Friday, May 21, 2010
Kyle Puccia - Composer - Praying Small
Another fruitful rehearsal yesterday. Once again I spent the better portion of the day learning lines and then toddled off to rehearsal to see if any of them stuck. Some did and some didn't. There is a monologue that's giving me fits. I'm a huge proponent of repetition and lists in my work. Especially lists. I like to give them. Emotional laundry lists, as it were. The problem is, being a play, someone has to memorize these lists. And in this case, me. An actor once told me years ago, "Your writing is the hardest writing I've ever had to learn." I never thought that way. Upon retrospection, I think he was talking about my lists.
We mostly concentrated on act II last night although at the end of rehearsal we went back and did act I without stopping. Both acts have their tough moments for me but act II has more of them.
I've included a picture above of my dear friend and collaborator, Kyle Puccia. As I've mentioned before in this blog, Gentle Reader, Kyle has composed some luscious music for this piece. In fact, the play begins with a heart-wrenching song by Kyle called "Falling Apart Again." In addition, he's designed a brilliant sound scape for the piece, following the director's vision of copious ambient sound to link the scenes together. It's all quite remarkable if I do say so myself. And the cherry on the cake is this: Kyle is one of the most pleasant and adaptable artists to work with I've ever known. He positively reeks of positive energy.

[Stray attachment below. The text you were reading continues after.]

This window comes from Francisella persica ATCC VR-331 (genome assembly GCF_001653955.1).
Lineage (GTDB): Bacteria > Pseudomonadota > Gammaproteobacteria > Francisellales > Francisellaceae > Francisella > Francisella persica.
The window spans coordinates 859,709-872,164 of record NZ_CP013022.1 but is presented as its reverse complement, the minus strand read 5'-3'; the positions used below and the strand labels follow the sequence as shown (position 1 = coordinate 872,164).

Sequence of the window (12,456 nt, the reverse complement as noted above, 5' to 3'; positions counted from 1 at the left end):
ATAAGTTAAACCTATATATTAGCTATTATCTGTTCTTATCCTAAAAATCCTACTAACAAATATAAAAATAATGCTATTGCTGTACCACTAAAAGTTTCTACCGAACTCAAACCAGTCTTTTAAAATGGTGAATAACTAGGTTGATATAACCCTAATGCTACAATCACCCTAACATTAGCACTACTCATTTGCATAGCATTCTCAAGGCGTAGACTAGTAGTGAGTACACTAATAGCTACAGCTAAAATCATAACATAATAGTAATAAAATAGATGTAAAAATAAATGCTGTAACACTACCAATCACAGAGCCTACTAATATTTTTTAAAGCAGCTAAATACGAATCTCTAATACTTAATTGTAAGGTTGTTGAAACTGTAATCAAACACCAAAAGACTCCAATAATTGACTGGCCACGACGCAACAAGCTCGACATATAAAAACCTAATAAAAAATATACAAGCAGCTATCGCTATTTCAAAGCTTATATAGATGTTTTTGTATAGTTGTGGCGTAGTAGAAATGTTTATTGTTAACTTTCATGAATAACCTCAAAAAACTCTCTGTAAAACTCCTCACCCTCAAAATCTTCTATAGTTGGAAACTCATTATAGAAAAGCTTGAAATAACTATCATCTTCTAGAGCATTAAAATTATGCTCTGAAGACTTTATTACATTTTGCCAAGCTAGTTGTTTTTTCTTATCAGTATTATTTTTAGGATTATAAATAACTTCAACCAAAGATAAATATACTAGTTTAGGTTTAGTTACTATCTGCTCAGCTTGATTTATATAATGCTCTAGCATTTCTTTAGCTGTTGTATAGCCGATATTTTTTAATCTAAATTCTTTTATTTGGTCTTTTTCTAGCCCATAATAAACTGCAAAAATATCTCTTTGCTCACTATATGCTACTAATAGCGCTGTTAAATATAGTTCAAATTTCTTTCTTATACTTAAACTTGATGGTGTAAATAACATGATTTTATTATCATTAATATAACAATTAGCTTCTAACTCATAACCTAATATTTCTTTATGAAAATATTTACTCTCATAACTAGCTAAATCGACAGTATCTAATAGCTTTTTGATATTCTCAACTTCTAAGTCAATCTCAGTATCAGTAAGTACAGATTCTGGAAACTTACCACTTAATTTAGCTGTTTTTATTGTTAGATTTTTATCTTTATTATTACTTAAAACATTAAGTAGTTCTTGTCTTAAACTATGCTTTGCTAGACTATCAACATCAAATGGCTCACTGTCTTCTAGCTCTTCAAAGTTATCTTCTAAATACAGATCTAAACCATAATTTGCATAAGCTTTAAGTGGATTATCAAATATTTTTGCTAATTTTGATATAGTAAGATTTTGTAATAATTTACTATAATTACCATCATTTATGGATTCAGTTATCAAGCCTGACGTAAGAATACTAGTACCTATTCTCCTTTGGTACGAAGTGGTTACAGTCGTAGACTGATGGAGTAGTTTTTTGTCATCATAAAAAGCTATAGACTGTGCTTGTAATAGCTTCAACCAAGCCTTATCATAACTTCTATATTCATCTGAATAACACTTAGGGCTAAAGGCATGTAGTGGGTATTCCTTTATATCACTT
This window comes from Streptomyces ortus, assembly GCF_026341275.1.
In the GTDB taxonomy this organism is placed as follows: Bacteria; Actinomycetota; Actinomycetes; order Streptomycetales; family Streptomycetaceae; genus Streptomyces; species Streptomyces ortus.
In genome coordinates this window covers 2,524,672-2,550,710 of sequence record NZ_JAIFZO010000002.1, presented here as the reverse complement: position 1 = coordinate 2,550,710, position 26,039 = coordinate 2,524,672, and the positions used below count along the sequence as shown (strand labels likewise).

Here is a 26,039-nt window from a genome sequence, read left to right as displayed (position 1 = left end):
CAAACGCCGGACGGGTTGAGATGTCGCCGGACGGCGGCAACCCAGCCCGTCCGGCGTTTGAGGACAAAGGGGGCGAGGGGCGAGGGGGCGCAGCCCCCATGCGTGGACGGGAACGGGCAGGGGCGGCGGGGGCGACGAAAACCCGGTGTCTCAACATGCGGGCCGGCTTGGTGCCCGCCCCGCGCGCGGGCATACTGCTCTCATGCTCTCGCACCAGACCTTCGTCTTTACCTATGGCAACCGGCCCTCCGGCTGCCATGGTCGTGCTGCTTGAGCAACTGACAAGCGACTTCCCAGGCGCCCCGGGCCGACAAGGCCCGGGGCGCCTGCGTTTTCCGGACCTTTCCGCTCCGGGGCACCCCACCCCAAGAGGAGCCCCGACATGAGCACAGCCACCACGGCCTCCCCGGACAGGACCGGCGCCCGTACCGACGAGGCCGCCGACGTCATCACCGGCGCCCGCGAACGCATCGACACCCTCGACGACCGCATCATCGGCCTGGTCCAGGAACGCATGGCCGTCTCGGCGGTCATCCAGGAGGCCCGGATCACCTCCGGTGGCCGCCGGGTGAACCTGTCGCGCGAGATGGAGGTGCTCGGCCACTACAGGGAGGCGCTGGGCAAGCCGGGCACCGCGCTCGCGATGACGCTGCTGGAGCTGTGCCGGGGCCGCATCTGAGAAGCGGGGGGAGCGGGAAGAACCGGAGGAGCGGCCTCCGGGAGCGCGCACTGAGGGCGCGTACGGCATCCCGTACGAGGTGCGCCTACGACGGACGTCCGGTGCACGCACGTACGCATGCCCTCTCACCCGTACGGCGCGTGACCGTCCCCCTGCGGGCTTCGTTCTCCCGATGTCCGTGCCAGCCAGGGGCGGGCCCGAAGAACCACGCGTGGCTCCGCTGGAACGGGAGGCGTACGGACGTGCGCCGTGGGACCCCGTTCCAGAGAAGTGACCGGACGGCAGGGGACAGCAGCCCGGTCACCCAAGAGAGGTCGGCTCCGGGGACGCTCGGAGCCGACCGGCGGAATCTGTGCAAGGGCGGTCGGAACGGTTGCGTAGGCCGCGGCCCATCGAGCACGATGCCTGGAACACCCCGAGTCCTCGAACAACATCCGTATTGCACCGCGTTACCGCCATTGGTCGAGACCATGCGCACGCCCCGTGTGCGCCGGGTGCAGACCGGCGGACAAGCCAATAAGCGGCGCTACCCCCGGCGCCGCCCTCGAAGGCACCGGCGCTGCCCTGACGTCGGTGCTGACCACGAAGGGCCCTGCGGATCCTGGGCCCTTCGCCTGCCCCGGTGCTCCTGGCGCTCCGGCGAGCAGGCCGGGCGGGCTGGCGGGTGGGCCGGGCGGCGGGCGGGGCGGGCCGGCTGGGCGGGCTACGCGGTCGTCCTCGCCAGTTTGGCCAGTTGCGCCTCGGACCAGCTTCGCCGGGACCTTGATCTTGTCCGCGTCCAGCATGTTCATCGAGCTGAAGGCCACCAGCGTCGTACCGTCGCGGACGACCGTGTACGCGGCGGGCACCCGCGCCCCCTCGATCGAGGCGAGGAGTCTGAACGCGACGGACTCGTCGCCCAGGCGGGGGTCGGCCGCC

We've got a day off today...mostly because I'm involved with a night of one-acts at the theatre called Sanity 2. It's always hard for me to go back and do this night of theatre after working so hard on Praying Small all week. Suffice to say the two pieces are not exactly, um, in the same ball park.
Lines today. And more lines. The lines, the lines, my kingdom for the lines.
On an unrelated note, I'm seeing my nutritionist today with regards to my diabetes. I'm not sure I'll learn anything new since Angie and I have been pouring through the internet researching this already. But we'll see. Since taking the new medication I can say unreservedly that I feel a hundred times better than I have in many months. The 'silent killer' was, quite frankly, kicking my ass there for a little while. So glad to be over that.
Angie has virtually turned my world upside down where my diet is concerned. She's become damn near an expert herself on diabetes. These days when she shops she examines every bit of nutritional content on a box or a can as though it were the Rosetta Stone itself. I'm grateful. I don't think I could do it alone. In fact, I'm sure I couldn't. Knowing myself as I do, I think eventually I'd just say, oh, screw it, and start eating M & M's for dinner. Needless to say, Angie is not having any of that. She doesn't understand the meaning of 'oh, screw it.' The most driven woman I've ever met. Lucky for me.
See you tomorrow.